Will a Nationalist Triumph in Corsica Lead to More Autonomy From France?

Will a Nationalist Triumph in Corsica Lead to More Autonomy From France?
Corsican nationalist leader Gilles Simeoni answers media questions after a meeting in Paris, France, Jan. 18, 2016 (AP photo by Thibault Camus).

On Dec. 10, a coalition of nationalist parties on the French Mediterranean island of Corsica swept elections for the regional assembly, defeating traditional parties and French President Emmanuel Macron’s new centrist movement. Immediately after their victory, the nationalists called for talks with Paris over more autonomy. In an email interview, Andre Fazi, a lecturer in political science at the University of Corsica, discusses the roots of Corsican nationalism and the implications of the nationalists’ electoral triumph both for the island and for France.

WPR: What are the main driving forces behind nationalism in Corsica, and how have they evolved in recent years, in terms of demands and responses from the central government in Paris?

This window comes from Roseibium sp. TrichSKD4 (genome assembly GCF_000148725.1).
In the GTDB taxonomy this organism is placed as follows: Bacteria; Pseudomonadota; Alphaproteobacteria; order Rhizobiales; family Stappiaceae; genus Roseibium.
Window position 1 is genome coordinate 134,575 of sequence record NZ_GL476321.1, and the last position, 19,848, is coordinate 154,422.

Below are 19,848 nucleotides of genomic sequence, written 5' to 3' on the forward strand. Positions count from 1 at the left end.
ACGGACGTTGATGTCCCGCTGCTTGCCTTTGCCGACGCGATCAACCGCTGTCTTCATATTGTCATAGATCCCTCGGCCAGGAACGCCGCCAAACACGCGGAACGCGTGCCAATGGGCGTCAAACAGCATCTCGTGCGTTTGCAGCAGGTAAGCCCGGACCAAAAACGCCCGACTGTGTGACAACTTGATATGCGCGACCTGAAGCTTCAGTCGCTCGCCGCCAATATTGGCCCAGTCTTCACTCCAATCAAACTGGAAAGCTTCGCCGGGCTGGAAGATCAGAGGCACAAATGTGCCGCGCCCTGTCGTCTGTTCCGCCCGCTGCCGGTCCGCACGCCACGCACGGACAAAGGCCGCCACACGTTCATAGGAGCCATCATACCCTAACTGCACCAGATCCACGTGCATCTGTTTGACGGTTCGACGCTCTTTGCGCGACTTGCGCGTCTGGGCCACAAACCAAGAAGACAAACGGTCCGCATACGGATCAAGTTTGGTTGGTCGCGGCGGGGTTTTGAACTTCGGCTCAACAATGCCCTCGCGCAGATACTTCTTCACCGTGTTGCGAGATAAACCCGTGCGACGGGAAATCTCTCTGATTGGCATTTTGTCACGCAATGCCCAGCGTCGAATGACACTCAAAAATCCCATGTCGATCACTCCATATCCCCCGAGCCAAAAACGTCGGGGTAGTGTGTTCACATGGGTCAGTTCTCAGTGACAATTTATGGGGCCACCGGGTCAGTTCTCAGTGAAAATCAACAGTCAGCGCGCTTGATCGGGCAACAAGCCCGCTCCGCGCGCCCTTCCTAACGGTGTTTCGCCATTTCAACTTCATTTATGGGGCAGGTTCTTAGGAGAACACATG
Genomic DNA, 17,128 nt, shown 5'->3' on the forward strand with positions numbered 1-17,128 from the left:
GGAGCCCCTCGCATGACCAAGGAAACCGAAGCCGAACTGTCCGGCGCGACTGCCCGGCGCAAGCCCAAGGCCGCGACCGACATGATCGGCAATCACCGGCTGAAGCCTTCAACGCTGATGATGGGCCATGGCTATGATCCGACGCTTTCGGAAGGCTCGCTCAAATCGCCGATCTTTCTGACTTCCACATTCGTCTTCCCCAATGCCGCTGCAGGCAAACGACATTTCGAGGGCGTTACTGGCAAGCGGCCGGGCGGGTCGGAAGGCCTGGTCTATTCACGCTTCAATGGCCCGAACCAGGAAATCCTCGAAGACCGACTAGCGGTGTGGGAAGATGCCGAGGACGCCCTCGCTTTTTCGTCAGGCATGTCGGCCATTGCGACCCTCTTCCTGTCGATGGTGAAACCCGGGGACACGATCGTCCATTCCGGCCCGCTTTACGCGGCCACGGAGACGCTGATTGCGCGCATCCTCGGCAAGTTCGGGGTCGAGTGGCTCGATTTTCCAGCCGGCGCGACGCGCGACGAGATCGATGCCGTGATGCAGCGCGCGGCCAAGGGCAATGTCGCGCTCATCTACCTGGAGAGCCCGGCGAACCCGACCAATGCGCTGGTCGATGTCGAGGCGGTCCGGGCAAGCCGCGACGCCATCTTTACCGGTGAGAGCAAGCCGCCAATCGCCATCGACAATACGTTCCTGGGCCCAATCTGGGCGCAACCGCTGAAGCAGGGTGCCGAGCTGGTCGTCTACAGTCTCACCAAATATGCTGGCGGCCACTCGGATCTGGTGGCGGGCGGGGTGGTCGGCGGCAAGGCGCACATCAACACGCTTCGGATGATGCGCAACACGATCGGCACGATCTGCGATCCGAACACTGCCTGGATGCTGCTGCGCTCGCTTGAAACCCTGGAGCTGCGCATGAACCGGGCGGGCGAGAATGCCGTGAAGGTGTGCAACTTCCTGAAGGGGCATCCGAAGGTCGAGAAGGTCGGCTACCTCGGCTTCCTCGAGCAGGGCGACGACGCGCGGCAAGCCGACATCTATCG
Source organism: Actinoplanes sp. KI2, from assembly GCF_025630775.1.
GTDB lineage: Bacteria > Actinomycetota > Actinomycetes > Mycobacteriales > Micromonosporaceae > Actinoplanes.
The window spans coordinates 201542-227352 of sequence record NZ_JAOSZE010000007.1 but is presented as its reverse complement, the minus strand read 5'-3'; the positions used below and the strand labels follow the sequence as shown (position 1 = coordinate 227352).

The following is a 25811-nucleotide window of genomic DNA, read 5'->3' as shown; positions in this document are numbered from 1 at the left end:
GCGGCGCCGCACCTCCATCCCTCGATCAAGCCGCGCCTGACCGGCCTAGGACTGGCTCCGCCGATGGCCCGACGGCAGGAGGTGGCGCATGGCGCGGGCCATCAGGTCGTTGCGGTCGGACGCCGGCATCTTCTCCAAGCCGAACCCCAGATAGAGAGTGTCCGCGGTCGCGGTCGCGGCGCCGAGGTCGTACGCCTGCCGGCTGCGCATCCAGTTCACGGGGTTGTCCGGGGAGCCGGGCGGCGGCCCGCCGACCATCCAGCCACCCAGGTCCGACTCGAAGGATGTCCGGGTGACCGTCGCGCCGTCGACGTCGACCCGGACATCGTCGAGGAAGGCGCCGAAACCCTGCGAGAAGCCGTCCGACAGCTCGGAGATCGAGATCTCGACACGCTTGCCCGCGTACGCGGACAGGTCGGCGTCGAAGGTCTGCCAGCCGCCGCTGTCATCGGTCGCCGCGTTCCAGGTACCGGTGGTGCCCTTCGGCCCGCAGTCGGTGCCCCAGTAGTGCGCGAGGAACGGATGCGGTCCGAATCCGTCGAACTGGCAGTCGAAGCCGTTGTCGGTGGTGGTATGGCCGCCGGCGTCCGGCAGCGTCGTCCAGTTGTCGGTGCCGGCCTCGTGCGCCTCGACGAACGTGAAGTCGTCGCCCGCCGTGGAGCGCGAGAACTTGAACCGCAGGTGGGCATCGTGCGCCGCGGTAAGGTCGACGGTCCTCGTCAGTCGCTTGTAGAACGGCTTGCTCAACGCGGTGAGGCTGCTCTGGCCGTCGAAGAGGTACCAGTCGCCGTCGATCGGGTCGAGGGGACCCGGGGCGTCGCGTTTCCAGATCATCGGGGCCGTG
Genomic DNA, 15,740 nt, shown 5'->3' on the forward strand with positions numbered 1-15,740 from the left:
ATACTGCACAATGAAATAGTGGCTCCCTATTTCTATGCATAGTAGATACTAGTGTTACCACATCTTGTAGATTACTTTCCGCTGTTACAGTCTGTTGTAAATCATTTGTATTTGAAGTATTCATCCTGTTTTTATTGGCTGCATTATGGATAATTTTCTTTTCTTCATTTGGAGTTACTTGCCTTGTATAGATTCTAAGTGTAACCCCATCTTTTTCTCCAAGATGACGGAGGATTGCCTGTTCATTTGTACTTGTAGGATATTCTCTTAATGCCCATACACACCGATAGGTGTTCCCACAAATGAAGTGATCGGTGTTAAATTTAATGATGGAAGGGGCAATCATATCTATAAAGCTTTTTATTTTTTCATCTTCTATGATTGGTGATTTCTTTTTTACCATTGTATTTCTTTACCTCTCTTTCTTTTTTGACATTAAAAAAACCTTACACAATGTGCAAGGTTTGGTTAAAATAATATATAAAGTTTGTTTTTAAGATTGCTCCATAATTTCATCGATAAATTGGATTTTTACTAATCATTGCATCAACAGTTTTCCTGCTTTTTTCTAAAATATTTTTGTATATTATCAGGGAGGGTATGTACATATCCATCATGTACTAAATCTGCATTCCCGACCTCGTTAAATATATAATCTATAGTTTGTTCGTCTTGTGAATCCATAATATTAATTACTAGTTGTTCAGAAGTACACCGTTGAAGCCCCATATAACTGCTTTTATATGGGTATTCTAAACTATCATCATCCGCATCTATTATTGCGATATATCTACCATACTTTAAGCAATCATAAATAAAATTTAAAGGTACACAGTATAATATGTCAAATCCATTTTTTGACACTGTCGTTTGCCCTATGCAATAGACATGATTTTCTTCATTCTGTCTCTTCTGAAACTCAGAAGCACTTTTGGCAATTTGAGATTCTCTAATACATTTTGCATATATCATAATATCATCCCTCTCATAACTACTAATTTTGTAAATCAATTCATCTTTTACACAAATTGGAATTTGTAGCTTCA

Andre Fazi: Contemporary Corsican nationalism is the byproduct of a modernization plan initiated by the French state in 1957. Targeting the development of the agricultural and tourism sectors, this plan gave rise to deep anxiety and frustration on economic, cultural and political issues for native Corsicans. First, the agricultural components of the plan gave preference to people who had been repatriated from Algeria, through very favorable bank loans and land distribution. Second, the development of the tourism industry attracted many immigrants, and outside investors began designing projects involving tens of thousands of hotel beds. These policies contributed to the spread of the belief that the Corsican language, land and identity were in mortal danger. Finally, local political competition in Corsica was shaped by the hegemony of two dominant parties, and the modernization plan revealed a highly centralized decision-making process based in Paris. Both factors increased the feelings of political alienation.

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